The weekly seminar series organized by CNT and the Molecular Engineering and Sciences Institute provides a forum for bringing national and international leaders in nanoscale science and technology to campus, and for graduate students enrolled in our Dual Ph.D. program in Nanotechnology to present their research.
All seminars are held on Tuesdays from 2:30 to 3:20 PM in Johnson Hall Room 102 (North end of building and across from MolE).
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Applications of STEM/EELS to Plasmon-related Effects in Optical Spectroscopy
Asst. Prof. Jon P. Camden, University of Tennessee, Knoxville - Dept. of Chemistry
Asst.Prof. David J. Masiello, Dept. of Chemistry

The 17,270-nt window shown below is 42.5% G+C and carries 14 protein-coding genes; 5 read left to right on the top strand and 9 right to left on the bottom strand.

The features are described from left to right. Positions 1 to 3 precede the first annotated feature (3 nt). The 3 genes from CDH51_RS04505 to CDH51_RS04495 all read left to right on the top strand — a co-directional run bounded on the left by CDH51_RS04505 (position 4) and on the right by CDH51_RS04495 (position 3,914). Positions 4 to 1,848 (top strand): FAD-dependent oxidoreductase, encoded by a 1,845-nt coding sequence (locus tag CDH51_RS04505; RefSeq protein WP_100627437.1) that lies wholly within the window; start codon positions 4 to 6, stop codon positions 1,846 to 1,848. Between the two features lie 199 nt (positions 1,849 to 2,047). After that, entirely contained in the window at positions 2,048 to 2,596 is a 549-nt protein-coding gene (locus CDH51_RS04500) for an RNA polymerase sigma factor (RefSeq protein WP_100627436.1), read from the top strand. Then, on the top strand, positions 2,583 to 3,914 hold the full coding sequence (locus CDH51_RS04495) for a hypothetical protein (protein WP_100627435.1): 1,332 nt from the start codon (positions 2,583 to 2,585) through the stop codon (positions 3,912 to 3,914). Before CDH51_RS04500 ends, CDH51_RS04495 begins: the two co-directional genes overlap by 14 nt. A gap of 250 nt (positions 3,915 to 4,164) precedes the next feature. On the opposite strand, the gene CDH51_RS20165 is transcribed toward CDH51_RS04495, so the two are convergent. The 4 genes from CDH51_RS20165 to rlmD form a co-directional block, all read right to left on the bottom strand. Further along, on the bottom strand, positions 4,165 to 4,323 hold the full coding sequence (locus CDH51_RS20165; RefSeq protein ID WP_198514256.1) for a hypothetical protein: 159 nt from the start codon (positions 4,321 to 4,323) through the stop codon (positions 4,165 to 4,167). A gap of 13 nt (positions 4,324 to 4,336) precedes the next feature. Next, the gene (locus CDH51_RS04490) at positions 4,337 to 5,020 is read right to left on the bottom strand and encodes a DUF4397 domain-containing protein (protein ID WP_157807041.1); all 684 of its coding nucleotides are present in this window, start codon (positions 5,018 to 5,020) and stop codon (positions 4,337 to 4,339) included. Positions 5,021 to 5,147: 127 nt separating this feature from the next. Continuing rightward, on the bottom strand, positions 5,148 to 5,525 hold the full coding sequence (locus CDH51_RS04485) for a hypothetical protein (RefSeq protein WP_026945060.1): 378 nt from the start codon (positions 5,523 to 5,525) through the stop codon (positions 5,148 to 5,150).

A large number of optical phenomena rely on the unique ability of metallic nanostructures to concentrate light on length scales that are smaller than the diffraction limit of visible light. Noble metal nanoparticles such as silver and gold have optical properties that make them suitable for various applications including imaging beyond the diffraction limit, solar energy harvesting, and surface-enhanced spectroscopy. These special properties result from an excitation of the localized surface plasmon resonance (LSPR), which is a collective oscillation of the conduction band electrons. LSPRs are known to depend strongly on the size and shape of the nanostructure and can be excited by both electrons and photons. Recently, electron energy loss spectroscopy (EELS) in a scanning transmission electron microscope (STEM) has emerged as a technique capable of mapping plasmonic properties on a scale 100 times smaller than optical wavelengths. While this technique has great potential, the connection between electron-driven plasmons, encountered in EELS, and optically driven plasmons, encountered in plasmonic devices, is not well understood. Our research focuses on correlating optical spectroscopy and electron microscopy from the exact same nanostructures. Our approach is twofold. (1) We are imaging plasmon modes in single nanoparticle structures as well as nanoparticle aggregates and correlating these measurements with optical scattering measurements and fully 3D electrodynamics simulations of the exact same structures. (2) We seek to image directly the molecules that give rise to surface enhanced spectroscopies and establish their location relative to the plasmons which underlie these optical scattering spectroscopies.
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